Alcohol related deaths are likely to increase after cuts in alcohol taxation
Alcohol related deaths are most likely set to increase in England as incomes outstrip rises in taxation, argue experts in The BMJ today.
Meanwhile, the number of alcohol related deaths will likely continue to decrease in Scotland if legislation on minimum unit pricing for alcoholic drinks is implemented.
Leading experts Nick Sheron, Head of Clinical Hepatology at the University of Southampton, and Ian Gilmore say that if the legislation is passed, it could result in an “interesting and unusual situation” whereby cheap alcohol is constrained by minimum pricing in Scotland, and this may be swiftly followed by the Ireland, Northern Ireland, and Wales.
They say the number of alcohol related deaths will decrease in these countries as a result.
However, they note that the situation in England won't change for the better as “incomes are likely to outstrip changes in alcohol taxation,” and the “relentless rise” of alcohol related deaths will likely resume.
These predictions are based on their analysis of trends in alcohol related harm in the context of changes in the alcohol marketplace, in turn driven by changes in fiscal policy.
They show that alcohol related deaths are related to the level of taxation.
There was a threefold increase in the number of alcohol related deaths between 1980 and 2008 in England and Wales, “probably driven by the increased affordability and availability of strong alcohol,” they say.
As wages increased and alcohol taxation was reduced, by 2008 it was possible to buy almost four bottles of vodka for the price of one bottle in 1980. They note that four bottles represents the weekly alcohol consumption of an average patient with alcohol related liver cirrhosis.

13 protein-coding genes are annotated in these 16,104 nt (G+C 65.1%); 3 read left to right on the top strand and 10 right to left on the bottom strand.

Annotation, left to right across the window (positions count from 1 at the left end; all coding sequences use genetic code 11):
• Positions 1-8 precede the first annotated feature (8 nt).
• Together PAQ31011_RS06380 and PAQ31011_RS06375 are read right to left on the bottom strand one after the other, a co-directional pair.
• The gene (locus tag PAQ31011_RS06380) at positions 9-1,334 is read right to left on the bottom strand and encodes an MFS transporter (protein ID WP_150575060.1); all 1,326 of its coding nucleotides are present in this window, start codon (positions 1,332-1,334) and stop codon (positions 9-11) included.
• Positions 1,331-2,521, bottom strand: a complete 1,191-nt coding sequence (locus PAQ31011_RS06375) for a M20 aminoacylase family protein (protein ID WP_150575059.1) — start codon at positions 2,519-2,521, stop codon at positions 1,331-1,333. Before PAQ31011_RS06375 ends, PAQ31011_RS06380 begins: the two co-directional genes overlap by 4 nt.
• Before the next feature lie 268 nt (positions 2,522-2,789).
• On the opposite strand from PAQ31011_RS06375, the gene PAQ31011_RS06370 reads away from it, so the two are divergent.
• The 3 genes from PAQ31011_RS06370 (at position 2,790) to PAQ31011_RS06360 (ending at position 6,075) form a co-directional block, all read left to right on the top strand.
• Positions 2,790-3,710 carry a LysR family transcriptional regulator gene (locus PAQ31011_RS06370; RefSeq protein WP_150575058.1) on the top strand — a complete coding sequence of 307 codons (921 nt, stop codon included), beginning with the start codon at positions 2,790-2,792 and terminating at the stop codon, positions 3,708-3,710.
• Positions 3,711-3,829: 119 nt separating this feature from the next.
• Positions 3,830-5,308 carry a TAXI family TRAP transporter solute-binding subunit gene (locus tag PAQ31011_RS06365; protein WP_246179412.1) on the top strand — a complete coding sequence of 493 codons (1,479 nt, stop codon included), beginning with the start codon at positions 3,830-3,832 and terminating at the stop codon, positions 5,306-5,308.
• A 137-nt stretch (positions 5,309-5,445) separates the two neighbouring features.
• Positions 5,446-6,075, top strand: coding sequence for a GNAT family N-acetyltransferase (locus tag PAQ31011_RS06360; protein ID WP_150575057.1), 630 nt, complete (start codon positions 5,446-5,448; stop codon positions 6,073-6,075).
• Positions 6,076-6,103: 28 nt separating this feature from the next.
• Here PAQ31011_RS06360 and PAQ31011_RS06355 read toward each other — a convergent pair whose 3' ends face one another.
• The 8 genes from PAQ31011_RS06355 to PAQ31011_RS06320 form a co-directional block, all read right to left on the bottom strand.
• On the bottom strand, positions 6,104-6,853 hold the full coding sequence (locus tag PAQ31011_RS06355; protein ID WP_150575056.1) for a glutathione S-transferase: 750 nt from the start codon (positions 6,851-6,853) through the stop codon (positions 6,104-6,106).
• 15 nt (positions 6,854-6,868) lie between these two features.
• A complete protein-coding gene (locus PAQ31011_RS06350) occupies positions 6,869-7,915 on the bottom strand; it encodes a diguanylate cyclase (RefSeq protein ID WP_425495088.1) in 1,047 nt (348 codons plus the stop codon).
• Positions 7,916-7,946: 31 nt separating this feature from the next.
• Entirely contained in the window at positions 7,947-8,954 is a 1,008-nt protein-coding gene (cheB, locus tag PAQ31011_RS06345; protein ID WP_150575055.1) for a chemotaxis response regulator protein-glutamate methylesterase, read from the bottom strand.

In the UK, alcohol sales increased from around 400 million litres in the early 1980s, peaking at 567 million litres in 2008. During this time, alcohol related deaths in England and Wales tripled from 2,314 in 1980, to 7,312 in 2008—with most deaths being liver related.
Since 2008, deaths have declined slightly most likely “due to of economic factors affecting alcohol consumption of heavy drinkers— the recession and 2 per cent duty escalator.”
From 2007-08 onwards, the affordability of wine fell by 54 per cent, spirits 50 per cent, cider 27 per cent, and beer 22 per cent, whereas household incomes fell by only 9.5 per cent. The authors say that of the various economic factors influencing alcohol consumption, the 2 per cent duty escalator had the greatest effect.
If the year on year increase in alcohol related deaths had continued since 2008, predictions suggest there would have been 11,400 deaths a year by 2030, with a cumulative total of 150,000 deaths from 2016 onwards. And if current patterns continue there may be around 50,000 fewer deaths than expected.
However, following a “fierce campaign of lobbying” by the Wine and Spirits Trade Association, the duty escalator was dropped in 2014. Furthermore, incomes are starting to rise again, and alcohol duty was cut by a further 2 per cent for spirits and cheap cider. Therefore, the authors predict the “relentless rise” of alcohol deaths in England once again.